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Blanco suspends Luis Leon Sanchez pending internal inquiry into Puerto links

  • By Andrew Hood
  • Published Feb. 2, 2013
Luis Leon Sanchez is suspended as his Blanco team looks into Puerto allegations. Photo: Graham Watson | www.grahamwatson.com

Team Blanco has temporarily suspended Luís León Sánchez as management looks into alleged links between the Spanish rider and the ongoing Operación Puerto doping scandal.

The 29-year-old Spaniard has long denied links to Puerto ringleader Dr. Eufemiano Fuentes, but the Dutch team wants to undergo an internal investigation to find out for itself.

Sánchez, 29, is a perennial Tour de France stage-winner who has skirted links to Puerto over the past several years. Each time, he has vehemently denied working with Fuentes.

The Blanco team, already under heavy media pressure for its own doping legacy, has decided to indefinitely suspend Sánchez until management can get a satisfactory answer.

Blanco officials released the decision via the team’s Twitter account Saturday, writing that “pending the results of a Team Blanco investigation … he will not be put on a Blanco team roster.”

There was no immediate response from Sánchez, who joined Rabobank in 2011.

Blanco has been reeling over the past several months. In the wake of the Lance Armstrong doping scandal, long-time team sponsor Rabobank abruptly walked away from its 17-year backing of the elite team and other links to cycling.

With money in its coffers from Rabobank, management created the Blanco team with hopes of racing this season and finding a new title sponsor.

There has been growing media pressure in Holland about possible doping practices within Rabobank throughout the 1990s and 2000s.

Thomas Dekker, a former Rabobank rider, spoke out last month, saying that doping was rife within the Rabobank team and that he is working with Dutch cycling federation officials to disclose the team’s illicit practices.

Current team manager Erik Dekker (no relation), a former pro in Rabobank’s heyday, refused to answer questions from VeloNews last week.

“One word I say about it is one word too many,” Dekker said.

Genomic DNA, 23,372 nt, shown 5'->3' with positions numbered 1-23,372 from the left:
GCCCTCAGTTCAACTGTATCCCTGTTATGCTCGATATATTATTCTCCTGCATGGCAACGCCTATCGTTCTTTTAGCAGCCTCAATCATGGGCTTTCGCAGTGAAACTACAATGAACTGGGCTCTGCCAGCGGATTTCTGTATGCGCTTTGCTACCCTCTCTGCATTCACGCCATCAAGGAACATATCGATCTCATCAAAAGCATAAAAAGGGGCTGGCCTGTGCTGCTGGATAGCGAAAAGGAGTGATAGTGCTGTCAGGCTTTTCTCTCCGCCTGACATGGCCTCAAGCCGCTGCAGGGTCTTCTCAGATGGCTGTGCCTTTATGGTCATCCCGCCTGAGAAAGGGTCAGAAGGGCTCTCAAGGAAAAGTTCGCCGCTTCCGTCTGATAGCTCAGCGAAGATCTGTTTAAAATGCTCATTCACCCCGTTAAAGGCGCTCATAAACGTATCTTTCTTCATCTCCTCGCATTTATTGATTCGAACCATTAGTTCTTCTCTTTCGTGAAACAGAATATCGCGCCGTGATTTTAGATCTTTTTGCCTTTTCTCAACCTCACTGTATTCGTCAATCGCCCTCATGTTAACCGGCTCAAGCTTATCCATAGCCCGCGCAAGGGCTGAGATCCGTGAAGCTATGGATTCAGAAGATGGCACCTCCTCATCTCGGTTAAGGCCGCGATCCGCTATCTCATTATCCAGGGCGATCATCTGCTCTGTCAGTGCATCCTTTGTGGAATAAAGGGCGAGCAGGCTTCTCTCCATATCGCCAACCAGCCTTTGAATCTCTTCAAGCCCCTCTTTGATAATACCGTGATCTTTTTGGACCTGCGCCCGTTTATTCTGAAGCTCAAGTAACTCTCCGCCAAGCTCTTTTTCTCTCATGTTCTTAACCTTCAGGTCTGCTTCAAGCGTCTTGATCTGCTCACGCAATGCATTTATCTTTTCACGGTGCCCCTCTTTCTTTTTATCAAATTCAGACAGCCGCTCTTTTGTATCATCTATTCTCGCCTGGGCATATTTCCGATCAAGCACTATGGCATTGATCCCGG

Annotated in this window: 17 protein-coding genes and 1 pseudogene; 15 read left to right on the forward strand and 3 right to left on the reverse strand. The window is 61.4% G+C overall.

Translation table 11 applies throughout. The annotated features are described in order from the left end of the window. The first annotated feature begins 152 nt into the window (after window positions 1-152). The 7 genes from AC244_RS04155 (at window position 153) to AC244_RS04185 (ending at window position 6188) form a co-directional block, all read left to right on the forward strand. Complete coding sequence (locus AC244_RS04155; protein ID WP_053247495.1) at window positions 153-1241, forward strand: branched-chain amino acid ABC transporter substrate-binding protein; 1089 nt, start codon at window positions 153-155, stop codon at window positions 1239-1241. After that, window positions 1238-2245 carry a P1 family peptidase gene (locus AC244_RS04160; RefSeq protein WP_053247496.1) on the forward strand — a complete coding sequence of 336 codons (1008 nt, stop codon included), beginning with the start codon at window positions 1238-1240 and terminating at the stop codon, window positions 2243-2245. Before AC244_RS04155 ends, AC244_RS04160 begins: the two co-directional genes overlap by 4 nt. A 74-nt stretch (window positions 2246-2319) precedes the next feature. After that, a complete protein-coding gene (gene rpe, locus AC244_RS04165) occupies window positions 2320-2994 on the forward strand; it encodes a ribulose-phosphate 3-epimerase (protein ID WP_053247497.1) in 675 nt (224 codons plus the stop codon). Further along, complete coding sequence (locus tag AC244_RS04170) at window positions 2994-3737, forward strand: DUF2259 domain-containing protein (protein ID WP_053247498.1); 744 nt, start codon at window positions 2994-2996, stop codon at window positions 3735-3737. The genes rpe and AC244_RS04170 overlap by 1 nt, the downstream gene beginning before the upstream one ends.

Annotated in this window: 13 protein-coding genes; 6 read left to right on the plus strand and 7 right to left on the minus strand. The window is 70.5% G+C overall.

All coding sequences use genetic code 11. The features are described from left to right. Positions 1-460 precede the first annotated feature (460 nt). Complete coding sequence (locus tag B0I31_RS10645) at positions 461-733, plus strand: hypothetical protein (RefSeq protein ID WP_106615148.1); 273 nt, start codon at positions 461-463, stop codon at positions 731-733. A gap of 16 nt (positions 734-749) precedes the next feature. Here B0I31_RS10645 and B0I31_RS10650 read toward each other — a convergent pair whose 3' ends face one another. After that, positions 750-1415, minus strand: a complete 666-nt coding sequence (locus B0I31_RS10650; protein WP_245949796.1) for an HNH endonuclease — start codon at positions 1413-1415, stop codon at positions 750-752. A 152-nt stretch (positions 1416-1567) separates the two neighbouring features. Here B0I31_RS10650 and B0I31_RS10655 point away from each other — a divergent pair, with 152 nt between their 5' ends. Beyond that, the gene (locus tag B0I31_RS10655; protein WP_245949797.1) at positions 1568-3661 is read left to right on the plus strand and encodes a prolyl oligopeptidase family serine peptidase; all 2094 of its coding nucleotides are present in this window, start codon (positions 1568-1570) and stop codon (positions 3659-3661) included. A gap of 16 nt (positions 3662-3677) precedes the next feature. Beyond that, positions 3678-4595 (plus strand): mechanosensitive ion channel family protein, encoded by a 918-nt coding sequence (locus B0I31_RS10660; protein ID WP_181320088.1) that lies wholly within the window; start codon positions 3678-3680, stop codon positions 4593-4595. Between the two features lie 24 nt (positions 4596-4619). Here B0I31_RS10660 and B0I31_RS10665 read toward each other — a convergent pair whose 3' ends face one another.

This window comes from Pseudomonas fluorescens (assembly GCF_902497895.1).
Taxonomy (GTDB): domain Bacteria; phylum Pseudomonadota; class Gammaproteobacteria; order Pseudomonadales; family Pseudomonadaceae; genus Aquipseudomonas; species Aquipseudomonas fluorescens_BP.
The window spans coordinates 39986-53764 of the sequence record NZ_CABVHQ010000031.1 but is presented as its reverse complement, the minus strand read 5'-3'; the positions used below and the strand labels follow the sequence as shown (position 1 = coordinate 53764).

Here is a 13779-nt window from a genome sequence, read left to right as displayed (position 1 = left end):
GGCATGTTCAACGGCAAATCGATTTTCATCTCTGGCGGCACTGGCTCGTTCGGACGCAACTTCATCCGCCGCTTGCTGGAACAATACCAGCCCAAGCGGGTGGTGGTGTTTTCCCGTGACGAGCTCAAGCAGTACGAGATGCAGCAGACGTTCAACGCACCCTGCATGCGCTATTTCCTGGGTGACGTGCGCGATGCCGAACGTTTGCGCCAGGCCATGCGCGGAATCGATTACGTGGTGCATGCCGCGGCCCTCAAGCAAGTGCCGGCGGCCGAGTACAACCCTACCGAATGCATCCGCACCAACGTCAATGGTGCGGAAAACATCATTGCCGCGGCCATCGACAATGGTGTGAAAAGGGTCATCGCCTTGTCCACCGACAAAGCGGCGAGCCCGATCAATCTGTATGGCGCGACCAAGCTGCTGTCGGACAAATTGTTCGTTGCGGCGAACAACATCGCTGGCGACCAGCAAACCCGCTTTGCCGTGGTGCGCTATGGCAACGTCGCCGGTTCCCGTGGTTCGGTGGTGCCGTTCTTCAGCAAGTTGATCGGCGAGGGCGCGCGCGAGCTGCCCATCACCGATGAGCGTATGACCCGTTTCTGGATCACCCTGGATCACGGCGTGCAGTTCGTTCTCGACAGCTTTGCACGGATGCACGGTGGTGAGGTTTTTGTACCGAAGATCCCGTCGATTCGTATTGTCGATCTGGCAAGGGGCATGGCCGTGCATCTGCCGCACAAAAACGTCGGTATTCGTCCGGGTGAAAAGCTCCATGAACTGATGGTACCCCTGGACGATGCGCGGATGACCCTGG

Sánchez raced for Liberty Seguros in 2004-06, but his name was not immediately linked to codenames within the Puerto papers following police raids in 2006.

A winner of four Tour de France stages, Sánchez raced with Caisse d’Epargne during 2007-10 and switched to Rabobank in 2011.

Sánchez has been linked to Puerto a few times, but each time he has vehemently denied working with Fuentes and nothing has ever stuck.

The opening week of the Operación Puerto trial, which started Monday in a Madrid courtroom, has been frustrating for anyone expecting revelations.

The presiding judge has stifled any attempts to make Fuentes name names or disclose the identity of athletes in his codebook.

Sánchez’s name was not mentioned by Fuentes, who did confirm that his clients included Roberto Heras, Enrique Gutiérrez and Santiago Botero.

Late last year, former Rabobank rider Carlos Barredo retired rather than fight charges of blood manipulation after the UCI pushed for a two-year ban for irregularities in his biological passport.

 

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Andrew Hood

Andrew Hood

Andrew Hood cut his journalistic teeth at Colorado dailies before the web boom opened the door to European cycling in the mid-1990s. Hood has covered every Tour de France since 1996 and has been VeloNews' European correspondent since 2002.

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